I like to believe that anything can happen. The mailbox could, one day, be filled with hand-written notes from everyone I’ve ever met. That overdue baby that you keep saying is not going to come today . . . it could come today. I could find $20 on the sidewalk. Someone could randomly come up to me and tell me that my children would make the perfect models for a magazine shoot they are doing. Anything is possible.
“Anything” is highly unlikely, but it doesn’t hurt to be optimistic, right? Not that I’m waiting for any of these things to happen. I’m not even hoping or praying for them (except for that overdue baby, of course), but they could happen. Stranger things have happened. I know they have.
And yet I am always surprised at the things that do happen. I am always surprised at the course my life takes, the little comments people make (“You need to market that laundry bag! You could make a fortune off it! That is hot! That is so nice! You need to market that laundry bag. It has a drawstring and everything. Wow!”), the day-to-day dramas and the overall direction I seem to be heading.
I can’t help but try to imagine all the things that I just can’t imagine about my future. What skills will I gain as I raise my kids that will lead me to a job I never would have thought of but, coincidentally, happen to love? What person will I meet that will say something that will change the way I view my life? (It probably won’t be the guy at the laundry.) What path that I may half-heartedly walk down will wind its way to a place that I cannot possibly leave?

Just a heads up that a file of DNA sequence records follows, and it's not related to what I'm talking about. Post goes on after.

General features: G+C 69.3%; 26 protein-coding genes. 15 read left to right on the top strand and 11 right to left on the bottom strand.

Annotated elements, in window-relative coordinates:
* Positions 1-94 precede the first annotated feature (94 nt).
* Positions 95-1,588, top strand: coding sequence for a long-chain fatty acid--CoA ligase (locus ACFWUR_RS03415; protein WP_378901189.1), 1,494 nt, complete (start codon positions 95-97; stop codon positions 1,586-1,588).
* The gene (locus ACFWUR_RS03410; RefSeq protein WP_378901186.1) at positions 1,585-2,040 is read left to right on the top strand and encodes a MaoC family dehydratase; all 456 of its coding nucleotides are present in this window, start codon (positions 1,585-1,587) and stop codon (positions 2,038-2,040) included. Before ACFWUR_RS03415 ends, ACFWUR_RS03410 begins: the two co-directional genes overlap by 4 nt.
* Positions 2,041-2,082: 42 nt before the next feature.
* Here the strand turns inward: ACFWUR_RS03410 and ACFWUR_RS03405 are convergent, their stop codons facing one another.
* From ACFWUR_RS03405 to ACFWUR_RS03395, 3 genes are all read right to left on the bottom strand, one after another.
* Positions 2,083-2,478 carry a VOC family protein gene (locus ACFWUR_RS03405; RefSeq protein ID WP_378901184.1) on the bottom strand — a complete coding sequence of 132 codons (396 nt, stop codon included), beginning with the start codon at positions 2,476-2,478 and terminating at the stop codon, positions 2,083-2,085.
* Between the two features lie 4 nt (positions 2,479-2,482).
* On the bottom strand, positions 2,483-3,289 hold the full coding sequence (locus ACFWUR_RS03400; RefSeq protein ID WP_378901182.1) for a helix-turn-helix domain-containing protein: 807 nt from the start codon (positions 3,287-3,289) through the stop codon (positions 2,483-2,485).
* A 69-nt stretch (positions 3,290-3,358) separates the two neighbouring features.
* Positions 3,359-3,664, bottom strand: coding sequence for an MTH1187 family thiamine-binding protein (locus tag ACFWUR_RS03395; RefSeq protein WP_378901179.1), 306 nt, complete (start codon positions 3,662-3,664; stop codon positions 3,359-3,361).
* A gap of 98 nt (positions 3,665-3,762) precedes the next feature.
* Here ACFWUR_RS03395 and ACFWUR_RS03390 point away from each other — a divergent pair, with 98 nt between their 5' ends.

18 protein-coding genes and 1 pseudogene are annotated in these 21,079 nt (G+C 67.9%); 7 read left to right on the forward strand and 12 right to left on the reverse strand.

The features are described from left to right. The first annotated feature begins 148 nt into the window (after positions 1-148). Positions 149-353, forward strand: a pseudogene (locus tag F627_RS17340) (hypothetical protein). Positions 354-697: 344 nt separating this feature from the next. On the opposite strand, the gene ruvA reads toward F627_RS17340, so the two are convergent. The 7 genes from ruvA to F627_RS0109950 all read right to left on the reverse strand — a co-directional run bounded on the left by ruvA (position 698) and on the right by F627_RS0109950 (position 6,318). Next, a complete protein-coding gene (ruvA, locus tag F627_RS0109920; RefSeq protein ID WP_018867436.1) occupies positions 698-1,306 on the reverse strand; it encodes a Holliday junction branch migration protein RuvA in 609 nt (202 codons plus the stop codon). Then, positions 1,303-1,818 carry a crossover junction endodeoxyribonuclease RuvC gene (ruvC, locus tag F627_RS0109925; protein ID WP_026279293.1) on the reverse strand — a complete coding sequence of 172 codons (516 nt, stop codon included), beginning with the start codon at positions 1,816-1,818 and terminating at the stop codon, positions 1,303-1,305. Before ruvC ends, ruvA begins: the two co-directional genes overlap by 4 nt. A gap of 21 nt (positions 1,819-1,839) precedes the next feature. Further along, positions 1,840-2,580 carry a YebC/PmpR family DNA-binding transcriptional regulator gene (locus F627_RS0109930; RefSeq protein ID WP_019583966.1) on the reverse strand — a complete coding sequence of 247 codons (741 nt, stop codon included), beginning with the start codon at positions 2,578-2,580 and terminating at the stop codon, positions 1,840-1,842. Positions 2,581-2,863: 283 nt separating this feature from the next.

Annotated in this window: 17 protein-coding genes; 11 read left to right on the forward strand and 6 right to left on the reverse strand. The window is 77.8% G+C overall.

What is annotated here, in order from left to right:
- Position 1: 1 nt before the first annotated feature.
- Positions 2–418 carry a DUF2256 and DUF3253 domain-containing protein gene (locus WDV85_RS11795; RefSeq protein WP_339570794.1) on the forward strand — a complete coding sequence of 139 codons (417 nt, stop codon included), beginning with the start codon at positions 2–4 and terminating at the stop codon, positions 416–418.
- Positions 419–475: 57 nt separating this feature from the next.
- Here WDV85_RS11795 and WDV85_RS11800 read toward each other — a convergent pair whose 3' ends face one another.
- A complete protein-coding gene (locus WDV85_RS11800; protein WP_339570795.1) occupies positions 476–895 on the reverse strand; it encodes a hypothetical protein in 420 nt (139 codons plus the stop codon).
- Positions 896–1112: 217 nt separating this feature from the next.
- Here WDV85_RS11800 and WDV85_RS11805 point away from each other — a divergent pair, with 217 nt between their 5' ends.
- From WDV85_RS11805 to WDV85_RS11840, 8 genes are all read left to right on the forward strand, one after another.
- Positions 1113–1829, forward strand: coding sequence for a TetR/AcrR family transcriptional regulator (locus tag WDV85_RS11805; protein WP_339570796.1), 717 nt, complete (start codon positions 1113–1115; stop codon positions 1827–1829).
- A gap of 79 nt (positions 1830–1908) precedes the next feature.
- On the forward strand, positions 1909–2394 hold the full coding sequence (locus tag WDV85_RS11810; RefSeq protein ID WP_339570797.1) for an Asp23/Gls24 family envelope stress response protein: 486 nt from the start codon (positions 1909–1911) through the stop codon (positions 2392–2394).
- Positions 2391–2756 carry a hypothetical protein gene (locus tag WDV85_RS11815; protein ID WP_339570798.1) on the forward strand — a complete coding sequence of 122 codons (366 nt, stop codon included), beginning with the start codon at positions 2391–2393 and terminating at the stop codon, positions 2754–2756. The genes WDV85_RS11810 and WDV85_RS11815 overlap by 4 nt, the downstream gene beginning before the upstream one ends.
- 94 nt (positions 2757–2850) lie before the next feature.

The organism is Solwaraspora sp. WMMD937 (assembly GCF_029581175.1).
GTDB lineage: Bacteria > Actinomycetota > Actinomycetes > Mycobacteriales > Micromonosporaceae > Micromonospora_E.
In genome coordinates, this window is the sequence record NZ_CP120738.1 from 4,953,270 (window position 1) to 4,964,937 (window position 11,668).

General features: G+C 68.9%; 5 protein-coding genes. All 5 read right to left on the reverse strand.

Six years ago when Micah and I started running together, I imagined it was something I would continue to do a couple of times a week, no more than 3 or 4 miles at a time, to keep me from getting fat. I would probably never love it, but I would tolerate it for the sake of my figure. But then I lost the weight, entered a race, did okay in it. I start to like running. Micah and I enjoyed running together. We added miles. We entered more races, met other runners, were inspired to push ourselves. I realized that I loved running. It became “a thing” Micah and I did together, kept us strong in body, mind, and relationship. I thought I would die happy if I ever ran a sub-8:00 mile. I thought it would be cool if my kids liked running, too. I thought I would have reached the pinnacle if I ever qualified for the Boston marathon.
I can hardly believe I am in this place. It’s like a mailbox full of hand-written letters, a $20 bill on the sidewalk, confirmation that my laundry bag is, indeed, the greatest invention known to mankind. I didn’t even know to hope for it, or pray for it. Maybe this is why I think anything can happen. And all I can do is prepare myself to roll with the possibilities.